Phones and Happiness
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Kerby Andersonnever miss viewpoints

The most recent Gallup survey has both good news and bad news. The good news is that Americans over the age of 60 may be some of the happiest people on earth. The bad news is that young Americans under 30 are not happy. In fact, they rank very far down the chart on global happiness.

Smartphones explain the difference. Two professors have been documenting this for the last decade. Jean Twenge is best known for her book, iGen: Why Today’s Super-Connected Kids Are Growing Up Less Rebellious, More Tolerant, Less Happy–And Completely Unprepared. She found consistently decreased levels of happiness beginning in 2013.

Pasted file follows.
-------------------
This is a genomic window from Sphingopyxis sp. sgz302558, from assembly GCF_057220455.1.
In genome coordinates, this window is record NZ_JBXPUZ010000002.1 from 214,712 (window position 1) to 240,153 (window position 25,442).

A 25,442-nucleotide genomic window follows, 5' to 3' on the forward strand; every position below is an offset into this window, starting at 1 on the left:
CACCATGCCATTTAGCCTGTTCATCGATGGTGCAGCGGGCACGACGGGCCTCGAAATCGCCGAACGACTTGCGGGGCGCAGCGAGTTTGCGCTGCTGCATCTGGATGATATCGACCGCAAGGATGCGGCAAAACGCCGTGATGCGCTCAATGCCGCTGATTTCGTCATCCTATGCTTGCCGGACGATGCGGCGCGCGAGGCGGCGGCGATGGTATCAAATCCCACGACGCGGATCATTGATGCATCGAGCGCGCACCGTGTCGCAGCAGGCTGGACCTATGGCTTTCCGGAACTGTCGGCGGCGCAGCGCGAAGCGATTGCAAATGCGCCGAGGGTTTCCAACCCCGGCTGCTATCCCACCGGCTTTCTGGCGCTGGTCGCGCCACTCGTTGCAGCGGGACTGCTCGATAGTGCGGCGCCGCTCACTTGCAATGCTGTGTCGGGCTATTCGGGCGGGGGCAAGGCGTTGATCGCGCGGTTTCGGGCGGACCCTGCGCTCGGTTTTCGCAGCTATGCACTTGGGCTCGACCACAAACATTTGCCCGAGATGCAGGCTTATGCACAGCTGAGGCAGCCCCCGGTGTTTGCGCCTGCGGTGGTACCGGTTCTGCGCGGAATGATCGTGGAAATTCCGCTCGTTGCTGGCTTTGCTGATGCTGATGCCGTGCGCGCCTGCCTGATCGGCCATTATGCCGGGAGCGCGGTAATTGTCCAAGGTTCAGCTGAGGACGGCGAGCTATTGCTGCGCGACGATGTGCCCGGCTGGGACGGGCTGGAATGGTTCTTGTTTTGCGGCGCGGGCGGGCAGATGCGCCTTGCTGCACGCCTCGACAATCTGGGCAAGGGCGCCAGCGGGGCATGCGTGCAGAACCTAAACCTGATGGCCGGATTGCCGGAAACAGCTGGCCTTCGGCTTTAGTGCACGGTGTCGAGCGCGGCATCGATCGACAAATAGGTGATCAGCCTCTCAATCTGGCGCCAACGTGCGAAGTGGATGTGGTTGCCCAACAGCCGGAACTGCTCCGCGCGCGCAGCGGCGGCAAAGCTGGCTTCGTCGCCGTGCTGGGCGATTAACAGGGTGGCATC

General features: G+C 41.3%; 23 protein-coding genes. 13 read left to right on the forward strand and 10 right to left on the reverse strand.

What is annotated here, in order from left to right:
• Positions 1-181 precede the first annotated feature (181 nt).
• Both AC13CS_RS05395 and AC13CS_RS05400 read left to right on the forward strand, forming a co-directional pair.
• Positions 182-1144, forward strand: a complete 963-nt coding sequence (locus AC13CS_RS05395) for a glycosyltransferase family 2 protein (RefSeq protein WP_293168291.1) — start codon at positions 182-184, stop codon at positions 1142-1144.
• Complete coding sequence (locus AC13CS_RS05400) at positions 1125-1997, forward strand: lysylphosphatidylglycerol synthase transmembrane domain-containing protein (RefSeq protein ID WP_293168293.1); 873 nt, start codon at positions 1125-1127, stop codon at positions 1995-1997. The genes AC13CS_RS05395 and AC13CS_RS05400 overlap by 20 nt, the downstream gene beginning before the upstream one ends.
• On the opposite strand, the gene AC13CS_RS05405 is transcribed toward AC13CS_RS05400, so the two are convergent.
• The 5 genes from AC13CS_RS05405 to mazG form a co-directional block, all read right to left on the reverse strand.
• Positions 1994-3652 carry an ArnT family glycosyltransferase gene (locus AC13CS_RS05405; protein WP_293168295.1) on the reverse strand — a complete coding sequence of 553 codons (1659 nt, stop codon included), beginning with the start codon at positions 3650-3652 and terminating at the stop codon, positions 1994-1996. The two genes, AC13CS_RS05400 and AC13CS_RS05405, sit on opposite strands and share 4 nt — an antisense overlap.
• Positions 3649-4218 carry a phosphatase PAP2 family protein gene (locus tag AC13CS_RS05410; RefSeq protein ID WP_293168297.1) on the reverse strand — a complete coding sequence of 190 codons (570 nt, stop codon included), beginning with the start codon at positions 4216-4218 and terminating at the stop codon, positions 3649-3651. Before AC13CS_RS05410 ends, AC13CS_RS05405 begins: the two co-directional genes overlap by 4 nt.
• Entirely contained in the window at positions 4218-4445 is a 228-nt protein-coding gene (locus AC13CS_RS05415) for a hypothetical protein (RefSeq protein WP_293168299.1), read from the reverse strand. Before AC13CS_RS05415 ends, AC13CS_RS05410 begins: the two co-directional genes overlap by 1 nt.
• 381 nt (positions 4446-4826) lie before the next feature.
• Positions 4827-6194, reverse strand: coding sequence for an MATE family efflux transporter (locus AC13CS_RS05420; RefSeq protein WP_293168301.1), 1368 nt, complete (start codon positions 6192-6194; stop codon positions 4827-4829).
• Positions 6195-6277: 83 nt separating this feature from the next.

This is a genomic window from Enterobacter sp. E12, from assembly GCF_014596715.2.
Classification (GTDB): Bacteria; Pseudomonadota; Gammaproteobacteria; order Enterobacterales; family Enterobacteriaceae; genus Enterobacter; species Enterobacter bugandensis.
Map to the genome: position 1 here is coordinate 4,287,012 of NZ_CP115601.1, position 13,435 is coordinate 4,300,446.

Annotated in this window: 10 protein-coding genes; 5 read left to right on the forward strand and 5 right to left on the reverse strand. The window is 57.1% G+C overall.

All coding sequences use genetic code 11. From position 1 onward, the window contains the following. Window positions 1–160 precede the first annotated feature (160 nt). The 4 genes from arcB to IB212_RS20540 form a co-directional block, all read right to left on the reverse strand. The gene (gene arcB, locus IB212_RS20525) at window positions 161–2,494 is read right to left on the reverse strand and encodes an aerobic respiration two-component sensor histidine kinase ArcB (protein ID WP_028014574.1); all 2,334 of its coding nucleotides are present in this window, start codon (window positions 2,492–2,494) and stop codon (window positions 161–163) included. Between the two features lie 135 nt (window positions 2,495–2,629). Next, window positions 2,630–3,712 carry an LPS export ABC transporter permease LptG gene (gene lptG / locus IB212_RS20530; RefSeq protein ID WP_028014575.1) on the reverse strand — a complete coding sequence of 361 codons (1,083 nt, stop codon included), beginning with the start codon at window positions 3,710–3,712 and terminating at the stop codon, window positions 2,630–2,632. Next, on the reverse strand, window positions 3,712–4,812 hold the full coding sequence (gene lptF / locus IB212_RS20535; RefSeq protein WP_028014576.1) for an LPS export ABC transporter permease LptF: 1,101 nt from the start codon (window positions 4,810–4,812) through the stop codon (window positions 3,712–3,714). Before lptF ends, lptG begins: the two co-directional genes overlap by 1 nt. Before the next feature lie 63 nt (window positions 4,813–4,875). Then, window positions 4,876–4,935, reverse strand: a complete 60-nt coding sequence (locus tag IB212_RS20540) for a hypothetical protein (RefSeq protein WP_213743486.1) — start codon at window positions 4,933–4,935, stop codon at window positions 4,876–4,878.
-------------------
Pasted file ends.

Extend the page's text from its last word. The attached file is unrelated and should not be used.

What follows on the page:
Because they were on their phones, adolescents were spending less time interacting with others. They spend less time developing friendships, get less sleep, and attend fewer religious services. Instead, they spend their time looking at screens, posting comments on social media, texting, and playing games. No wonder she has found a causal link between teen depression and smartphones.

Jonathan Haidt has been on my program to talk about his book, The Coddling of the American Mind. His new book just came out: The Anxious Generation: How the Great Rewiring of Childhood Is Causing an Epidemic of Mental Illness.

He provided a preview of his research in Atlantic, “End the Phone-Based Childhood Now.” He begins his article by documenting that “something went suddenly and horribly wrong for adolescents in the early 2010s.” Suicide rates (along with loneliness and friendlessness) rose dramatically. Young people were struggling to find meaning in life.

I encourage you to read his twenty-page article in Atlantic. It should be a wake-up call to all parents.viewpoints new web version

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